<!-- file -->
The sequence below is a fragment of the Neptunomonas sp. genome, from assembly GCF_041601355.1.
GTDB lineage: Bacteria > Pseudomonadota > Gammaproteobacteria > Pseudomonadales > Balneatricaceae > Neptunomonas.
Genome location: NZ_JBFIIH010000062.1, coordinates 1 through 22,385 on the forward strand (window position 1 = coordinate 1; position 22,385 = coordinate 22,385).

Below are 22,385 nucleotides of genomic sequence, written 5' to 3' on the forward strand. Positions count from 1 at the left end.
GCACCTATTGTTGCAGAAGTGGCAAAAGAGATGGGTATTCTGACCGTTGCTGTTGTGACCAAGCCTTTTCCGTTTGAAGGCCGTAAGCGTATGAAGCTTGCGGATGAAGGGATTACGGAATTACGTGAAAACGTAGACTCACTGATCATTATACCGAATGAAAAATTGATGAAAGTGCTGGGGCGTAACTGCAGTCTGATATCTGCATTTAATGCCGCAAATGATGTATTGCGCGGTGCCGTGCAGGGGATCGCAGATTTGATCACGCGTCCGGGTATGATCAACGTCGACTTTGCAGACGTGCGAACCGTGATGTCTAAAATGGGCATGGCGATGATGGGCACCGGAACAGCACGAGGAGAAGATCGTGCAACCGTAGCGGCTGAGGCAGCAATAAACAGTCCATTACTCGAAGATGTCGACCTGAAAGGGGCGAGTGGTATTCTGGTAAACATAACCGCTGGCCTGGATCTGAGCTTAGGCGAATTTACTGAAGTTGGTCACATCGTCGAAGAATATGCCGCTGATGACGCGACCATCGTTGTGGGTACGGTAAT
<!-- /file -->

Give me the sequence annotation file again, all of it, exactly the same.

The sequence below is a fragment of the Neptunomonas sp. genome, from assembly GCF_041601355.1.
GTDB lineage: Bacteria > Pseudomonadota > Gammaproteobacteria > Pseudomonadales > Balneatricaceae > Neptunomonas.
Genome location: NZ_JBFIIH010000062.1, coordinates 1 through 22,385 on the forward strand (window position 1 = coordinate 1; position 22,385 = coordinate 22,385).

Below are 22,385 nucleotides of genomic sequence, written 5' to 3' on the forward strand. Positions count from 1 at the left end.
GCACCTATTGTTGCAGAAGTGGCAAAAGAGATGGGTATTCTGACCGTTGCTGTTGTGACCAAGCCTTTTCCGTTTGAAGGCCGTAAGCGTATGAAGCTTGCGGATGAAGGGATTACGGAATTACGTGAAAACGTAGACTCACTGATCATTATACCGAATGAAAAATTGATGAAAGTGCTGGGGCGTAACTGCAGTCTGATATCTGCATTTAATGCCGCAAATGATGTATTGCGCGGTGCCGTGCAGGGGATCGCAGATTTGATCACGCGTCCGGGTATGATCAACGTCGACTTTGCAGACGTGCGAACCGTGATGTCTAAAATGGGCATGGCGATGATGGGCACCGGAACAGCACGAGGAGAAGATCGTGCAACCGTAGCGGCTGAGGCAGCAATAAACAGTCCATTACTCGAAGATGTCGACCTGAAAGGGGCGAGTGGTATTCTGGTAAACATAACCGCTGGCCTGGATCTGAGCTTAGGCGAATTTACTGAAGTTGGTCACATCGTCGAAGAATATGCCGCTGATGACGCGACCATCGTTGTGGGTACGGTAAT